“The press is making Obamacare look so good all of a sudden. I’m watching the news, it looks so good. They’re showing these reports about this one gets so much, this one gets so much. First of all, it covers very few people. It’s imploding,” Trump said at the White House on Monday, during a meeting that grouped “victims” of Obamacare.
“The Republicans are frankly putting themselves in a very bad position. I tell this to Tom Price all the time. By repealing Obamacare. Because people aren’t going to see the truly devastating effects of Obamacare. They’re not going to see the devastation in ’17 and ’18 and ’19 — it will be gone by then. Whether we do it or not. It will be imploded off the map.”
Backlash against Republicans?
Democrats know from bitter experience during the first term of the Obama administration that taking on a project as vast and polarizing as health care reform can have painful political consequences. They are now increasingly convinced that Republicans will face a political backlash if millions of Americans lose health insurance or if the Trump-backed reform causes chaos in the insurance markets next year.
It’s a reading of the situation that makes it less likely that sufficient Democrats will eventually agree to join Republicans to beat back a Senate filibuster in the final stage of the legislative drive to remake the health insurance industry — on the replace component of the repeal and replace strategy.
They have their arguments ready for a CBO report that they believe could transform the debate.
“The reality is that Donald Trump promised voters that they would keep their coverage,” said Neera Tanden, president of the liberal Center for American Progress on CNN’s “State of the Union” on Sunday.
“And now we have estimates from this plan that he endorsed that 15 million people would lose it,” she said.
“The reality is here, people relied on him, they voted for him for who’ve got the Affordable Care Act to saying they would keep their coverage and it would get better. And the Ryan plan is less coverage at a highest cost, worse all around.”
The 15 million figure came from a Brookings Institution report on the likely CBO conclusions issued last week, which assesses the number of people expected to lose coverage under the 10-year scoring window for the bill.
Ohio Gov. John Kasich — who has been critical of the bid to narrow the Medicaid expansion that he fears could impact 700,000 people in his state — tried to refocus the debate on Sunday.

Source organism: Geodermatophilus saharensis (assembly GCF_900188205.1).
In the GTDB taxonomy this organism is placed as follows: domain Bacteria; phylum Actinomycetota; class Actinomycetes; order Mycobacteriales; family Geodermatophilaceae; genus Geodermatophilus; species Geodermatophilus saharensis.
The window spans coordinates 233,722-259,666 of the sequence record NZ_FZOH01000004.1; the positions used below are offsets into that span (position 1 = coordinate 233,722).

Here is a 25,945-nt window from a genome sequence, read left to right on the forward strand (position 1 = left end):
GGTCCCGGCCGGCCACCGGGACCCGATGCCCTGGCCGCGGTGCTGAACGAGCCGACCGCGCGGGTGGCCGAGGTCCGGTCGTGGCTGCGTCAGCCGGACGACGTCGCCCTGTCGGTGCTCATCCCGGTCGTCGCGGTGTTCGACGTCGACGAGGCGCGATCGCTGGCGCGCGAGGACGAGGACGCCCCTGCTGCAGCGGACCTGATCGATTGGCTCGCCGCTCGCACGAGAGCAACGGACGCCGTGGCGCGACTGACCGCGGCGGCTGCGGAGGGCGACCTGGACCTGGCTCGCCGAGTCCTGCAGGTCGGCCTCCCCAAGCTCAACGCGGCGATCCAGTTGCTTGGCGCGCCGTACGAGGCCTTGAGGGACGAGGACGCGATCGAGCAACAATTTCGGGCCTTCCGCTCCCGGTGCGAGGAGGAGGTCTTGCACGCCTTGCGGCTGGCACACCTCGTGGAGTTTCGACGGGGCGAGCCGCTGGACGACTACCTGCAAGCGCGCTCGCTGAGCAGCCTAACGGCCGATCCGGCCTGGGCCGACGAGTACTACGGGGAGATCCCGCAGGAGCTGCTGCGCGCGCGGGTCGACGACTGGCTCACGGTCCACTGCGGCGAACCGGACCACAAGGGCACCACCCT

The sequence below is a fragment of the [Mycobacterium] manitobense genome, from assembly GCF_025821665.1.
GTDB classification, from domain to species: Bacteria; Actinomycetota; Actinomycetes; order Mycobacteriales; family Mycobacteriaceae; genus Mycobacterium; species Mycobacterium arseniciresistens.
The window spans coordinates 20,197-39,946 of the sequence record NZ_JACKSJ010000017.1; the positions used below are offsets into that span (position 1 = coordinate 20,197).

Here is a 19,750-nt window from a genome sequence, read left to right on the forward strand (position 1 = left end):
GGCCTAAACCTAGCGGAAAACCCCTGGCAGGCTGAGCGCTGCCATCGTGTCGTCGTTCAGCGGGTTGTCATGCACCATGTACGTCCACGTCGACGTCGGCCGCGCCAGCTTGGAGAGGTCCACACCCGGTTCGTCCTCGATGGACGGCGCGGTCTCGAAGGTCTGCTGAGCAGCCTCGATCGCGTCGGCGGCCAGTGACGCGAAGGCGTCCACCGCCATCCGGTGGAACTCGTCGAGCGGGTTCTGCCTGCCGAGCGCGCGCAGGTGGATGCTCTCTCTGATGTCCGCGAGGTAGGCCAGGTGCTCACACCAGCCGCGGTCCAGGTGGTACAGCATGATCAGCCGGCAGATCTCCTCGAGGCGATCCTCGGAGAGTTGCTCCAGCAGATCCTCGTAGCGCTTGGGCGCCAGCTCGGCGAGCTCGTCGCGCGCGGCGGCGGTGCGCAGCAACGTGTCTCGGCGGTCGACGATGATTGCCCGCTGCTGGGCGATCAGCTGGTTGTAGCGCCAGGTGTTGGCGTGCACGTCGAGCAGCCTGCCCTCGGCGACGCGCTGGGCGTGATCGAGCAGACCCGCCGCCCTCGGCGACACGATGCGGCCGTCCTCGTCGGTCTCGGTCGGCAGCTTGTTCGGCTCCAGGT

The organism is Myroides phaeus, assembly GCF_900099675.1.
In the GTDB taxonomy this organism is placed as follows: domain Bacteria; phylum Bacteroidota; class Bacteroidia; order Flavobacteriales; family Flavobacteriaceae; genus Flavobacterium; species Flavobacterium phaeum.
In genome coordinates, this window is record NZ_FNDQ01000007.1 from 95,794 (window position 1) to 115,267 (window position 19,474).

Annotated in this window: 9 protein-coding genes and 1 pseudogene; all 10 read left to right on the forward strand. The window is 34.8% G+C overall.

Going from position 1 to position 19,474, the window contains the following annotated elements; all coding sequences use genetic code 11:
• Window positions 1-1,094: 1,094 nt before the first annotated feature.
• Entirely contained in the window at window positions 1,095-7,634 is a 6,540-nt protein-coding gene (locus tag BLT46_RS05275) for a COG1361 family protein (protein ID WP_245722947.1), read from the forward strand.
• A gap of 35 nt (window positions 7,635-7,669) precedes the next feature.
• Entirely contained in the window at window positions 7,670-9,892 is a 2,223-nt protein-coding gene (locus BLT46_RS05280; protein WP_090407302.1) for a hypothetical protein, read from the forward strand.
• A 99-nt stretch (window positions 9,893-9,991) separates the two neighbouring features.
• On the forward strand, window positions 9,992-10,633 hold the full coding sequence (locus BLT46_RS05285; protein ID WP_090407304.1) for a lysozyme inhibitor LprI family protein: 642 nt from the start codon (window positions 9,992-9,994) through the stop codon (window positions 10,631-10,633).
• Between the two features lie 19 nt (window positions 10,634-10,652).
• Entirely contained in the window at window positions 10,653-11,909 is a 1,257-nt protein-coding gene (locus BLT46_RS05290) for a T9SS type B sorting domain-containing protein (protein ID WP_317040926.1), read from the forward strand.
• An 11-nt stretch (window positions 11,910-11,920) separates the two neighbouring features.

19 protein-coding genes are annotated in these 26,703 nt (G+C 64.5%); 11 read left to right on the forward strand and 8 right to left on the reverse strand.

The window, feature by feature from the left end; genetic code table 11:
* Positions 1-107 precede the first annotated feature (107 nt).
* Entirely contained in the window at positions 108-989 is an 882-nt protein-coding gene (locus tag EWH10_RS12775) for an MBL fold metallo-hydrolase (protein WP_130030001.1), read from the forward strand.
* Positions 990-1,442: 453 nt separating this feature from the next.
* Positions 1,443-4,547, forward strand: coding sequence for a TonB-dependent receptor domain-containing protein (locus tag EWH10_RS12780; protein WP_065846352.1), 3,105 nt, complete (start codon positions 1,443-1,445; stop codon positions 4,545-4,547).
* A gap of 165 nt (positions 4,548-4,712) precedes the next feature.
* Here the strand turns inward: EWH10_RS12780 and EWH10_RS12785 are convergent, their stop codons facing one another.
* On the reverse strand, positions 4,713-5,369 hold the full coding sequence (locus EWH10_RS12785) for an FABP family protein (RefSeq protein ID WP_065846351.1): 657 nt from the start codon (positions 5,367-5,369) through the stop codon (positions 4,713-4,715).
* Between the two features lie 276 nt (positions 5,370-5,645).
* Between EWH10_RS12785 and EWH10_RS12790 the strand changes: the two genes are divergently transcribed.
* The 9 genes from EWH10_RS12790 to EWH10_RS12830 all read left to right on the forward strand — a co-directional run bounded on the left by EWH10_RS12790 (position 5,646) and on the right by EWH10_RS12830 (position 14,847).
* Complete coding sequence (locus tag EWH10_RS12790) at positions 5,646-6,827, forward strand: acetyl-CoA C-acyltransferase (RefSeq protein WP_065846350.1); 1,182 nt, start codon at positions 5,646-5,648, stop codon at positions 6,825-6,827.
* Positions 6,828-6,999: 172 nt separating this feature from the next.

“All of this consumption with who gains politically. You know, life is short. And if all you focus in life is what’s in it for me, you’re a loser. You are a big-time loser,” Kasich said on NBC’s “Meet the Press.”
“And this country better be careful we’re not losing the soul of our country because we play politics and we forget people who are in need,” he added.
Movement continues in House
The political tempest likely to be unleashed by the CBO report will further obscure the progress made by Republicans last week, when their bill passed two key House committees after marathon hearings.
It will also fuel the controversy over the pace with which GOP leaders are trying to ram the measure through Congress, which is opening fault lines inside the Republican Party.
House conservatives are balking at what they see as the slow rollback of the Medicaid expansion under Obamacare, which the bill would complete by 2020.
Confusion over the President’s position may also be exacerbating the tumult in Republican ranks. Last week, Trump publicly backed the Ryan bill. Yet in a meeting with conservative critics of the legislation, he appeared to signal he was willing to be flexible about the pace of the Medicaid expansion rollback.
That position might reflect Trump’s desire to come across as the ultimate deal maker, and it could help bring conservatives on board in the House. But it might also alienate more moderate Republicans in the Senate, and disrupt the delicate political equation needed to pilot the bill toward Trump’s desk.
On Friday, White House spokesman Sean Spicer said the President did not, in fact, support speeding up the timeline for rolling back the Medicaid expansion.
“Right now, the date that’s in the bill is what the President supports,” he said.
But conflicting signals from Trump are giving Republican critics of the bill an opening to undermine Ryan’s effort to build quick momentum to get the bill — the first stage of a GOP process to repeal and replace Obamacare — through Congress before it attracts prohibitive opposition.
“You know what I hear from Paul Ryan? ‘It’s a binary choice, young man,'” Kentucky Sen. Rand Paul said on CBS “Face the Nation” on Sunday. “But what does a binary choice mean? His way or the highway.”